I’m honored to be featured over at All Done Monkey today as part of her Random Acts of Kindness series. I’d love for you to pop over and give my post a read, and see what else you can find on Leanna’s blog, too. She is full of good ideas!
Here’s an excerpt to get you started:
“All of the sudden, anytime strangers would smile at her or say hello, she would frown, turn away dramatically, and sometimes even shout, “NO! DON’T smile!” As someone who values both kindness and genuine interactions, I was stuck. I didn’t want to tell my child that she had to smile at others, or lecture her about kindness in a way that made her feel as though it was her responsibility to behave in a certain way to make others happy. I did a whole lot of modeling, and we had many, many conversations about what she could do – besides yelling – if she didn’t want to interact with someone. Despite all of this, I saw no change and began feeling a bit discouraged. I certainly didn’t want to convince her to act a certain way out of obligation, but I did want her to have interactions with others that were both genuine and peaceful…“
I have a piece up over on Hobo Mama today. If you plan to travel over the holidays, it may have some tips you can use. I’m sharing what I’ve learned about Handling parenting differences with grace, sometimes.
As someone whose parenting practices are on the extremely nontraditional end of the spectrum, I have had more than my share of awkward moments. I’m not always the best at navigating them, either, so I’ve had a great many open mouth, insert foot situations as well. Thankfully, it seems that I am not alone in this, and like many other parents, these difficult scenarios come up most often with family. I admittedly have a very long way to go when it comes to handling them gracefully, but I have learned several strategies, and I’d like to share some of them with you…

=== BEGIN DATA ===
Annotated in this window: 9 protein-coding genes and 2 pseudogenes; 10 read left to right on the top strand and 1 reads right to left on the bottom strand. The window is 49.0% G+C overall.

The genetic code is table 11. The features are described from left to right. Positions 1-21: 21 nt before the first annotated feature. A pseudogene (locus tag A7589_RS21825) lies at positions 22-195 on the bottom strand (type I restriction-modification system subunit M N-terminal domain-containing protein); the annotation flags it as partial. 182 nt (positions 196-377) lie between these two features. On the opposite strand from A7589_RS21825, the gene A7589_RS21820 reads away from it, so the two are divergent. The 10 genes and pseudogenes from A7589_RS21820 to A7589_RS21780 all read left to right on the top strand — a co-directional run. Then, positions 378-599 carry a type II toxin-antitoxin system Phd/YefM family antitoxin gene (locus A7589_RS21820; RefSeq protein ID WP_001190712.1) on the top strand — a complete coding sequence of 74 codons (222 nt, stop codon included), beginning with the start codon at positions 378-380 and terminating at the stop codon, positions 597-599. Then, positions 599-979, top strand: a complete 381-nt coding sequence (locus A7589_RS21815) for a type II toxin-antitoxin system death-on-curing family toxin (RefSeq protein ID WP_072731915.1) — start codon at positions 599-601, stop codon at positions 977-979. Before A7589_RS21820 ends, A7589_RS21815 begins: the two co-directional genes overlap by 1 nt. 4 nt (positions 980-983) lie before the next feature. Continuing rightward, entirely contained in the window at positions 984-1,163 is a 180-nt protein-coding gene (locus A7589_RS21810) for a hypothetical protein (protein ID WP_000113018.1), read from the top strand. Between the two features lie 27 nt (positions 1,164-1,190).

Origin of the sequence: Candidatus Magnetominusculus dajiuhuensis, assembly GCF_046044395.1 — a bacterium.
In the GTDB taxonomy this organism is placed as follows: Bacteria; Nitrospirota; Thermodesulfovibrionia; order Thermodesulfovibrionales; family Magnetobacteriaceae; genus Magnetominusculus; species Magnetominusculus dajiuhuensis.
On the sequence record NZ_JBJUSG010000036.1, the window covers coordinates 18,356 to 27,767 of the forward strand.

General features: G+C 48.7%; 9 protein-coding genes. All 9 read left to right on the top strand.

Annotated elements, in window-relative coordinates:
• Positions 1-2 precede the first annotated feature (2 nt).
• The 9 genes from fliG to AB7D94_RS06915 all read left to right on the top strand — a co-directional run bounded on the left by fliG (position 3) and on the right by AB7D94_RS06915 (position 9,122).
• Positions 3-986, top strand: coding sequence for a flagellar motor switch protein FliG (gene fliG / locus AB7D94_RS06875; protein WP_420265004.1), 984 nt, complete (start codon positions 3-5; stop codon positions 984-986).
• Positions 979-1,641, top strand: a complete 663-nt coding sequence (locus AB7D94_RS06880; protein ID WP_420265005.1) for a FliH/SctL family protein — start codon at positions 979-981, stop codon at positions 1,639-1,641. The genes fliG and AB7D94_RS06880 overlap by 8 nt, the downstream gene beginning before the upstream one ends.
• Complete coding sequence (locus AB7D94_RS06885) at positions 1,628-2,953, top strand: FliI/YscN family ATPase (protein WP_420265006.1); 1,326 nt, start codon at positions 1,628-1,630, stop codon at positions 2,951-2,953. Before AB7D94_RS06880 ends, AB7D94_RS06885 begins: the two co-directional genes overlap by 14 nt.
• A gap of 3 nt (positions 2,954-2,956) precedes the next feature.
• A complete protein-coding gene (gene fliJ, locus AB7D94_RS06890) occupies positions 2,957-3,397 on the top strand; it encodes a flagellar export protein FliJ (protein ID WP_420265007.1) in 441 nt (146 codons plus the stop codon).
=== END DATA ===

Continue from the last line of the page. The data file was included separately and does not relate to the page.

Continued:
Read the rest and share your own wisdom on Hobo Mama.
I was honored when Little Hearts Gentle Parenting Resources invited me to submit a post for the September to Remember. This little piece on “Making Space for Children in an Adult Word” made a quiet appearance on my blog some time ago and then quietly slipped into the archives, so I was thrilled to dust it off and share it once again.
“It’s hard to imagine what the world looks and feels like for a very small child. Every piece of furniture in a standard house is too large to climb on to unassisted. People may be all around you, but it’s all but impossible to tell what they’re doing, since you have to crane your neck to see above their waist. You can only go as far as the room you’re in, unless someone has been kind enough to leave a door open for you. Even if they have, it may have been by mistake and no sooner will you make it into the next room than someone will swoop in unannounced to scoop you up and take you back to the place they think you ought to be… “
Go to Little Hearts Gentle Parenting Resources to read the whole post, and stay awhile! I would love to hear your thoughts, so I’ll see you over there!
I have written rather a lot about EC over here, but have I ever told you that it wasn’t me who initiated the first “catch” when Annabelle was a newborn? It was actually the daddy, who amazed me right and left in those early days. I have a guest post on Authentic Parenting today about practicing EC from birth. Maybe you’d like to go check it out?
Speaking of guest posts, you should know that I’m always open to them. Whether you’re a blogger or not, if you have something to say that you think my readers would be interested in, please let me know! I would be honored to host your work here. Speaking of my readers, did you know that quite a number of people actually read this blog? In one short month, it will be a year old and I can’t tell you all what the kindness, inspiration, support, and advice you so freely give has meant. Thank you!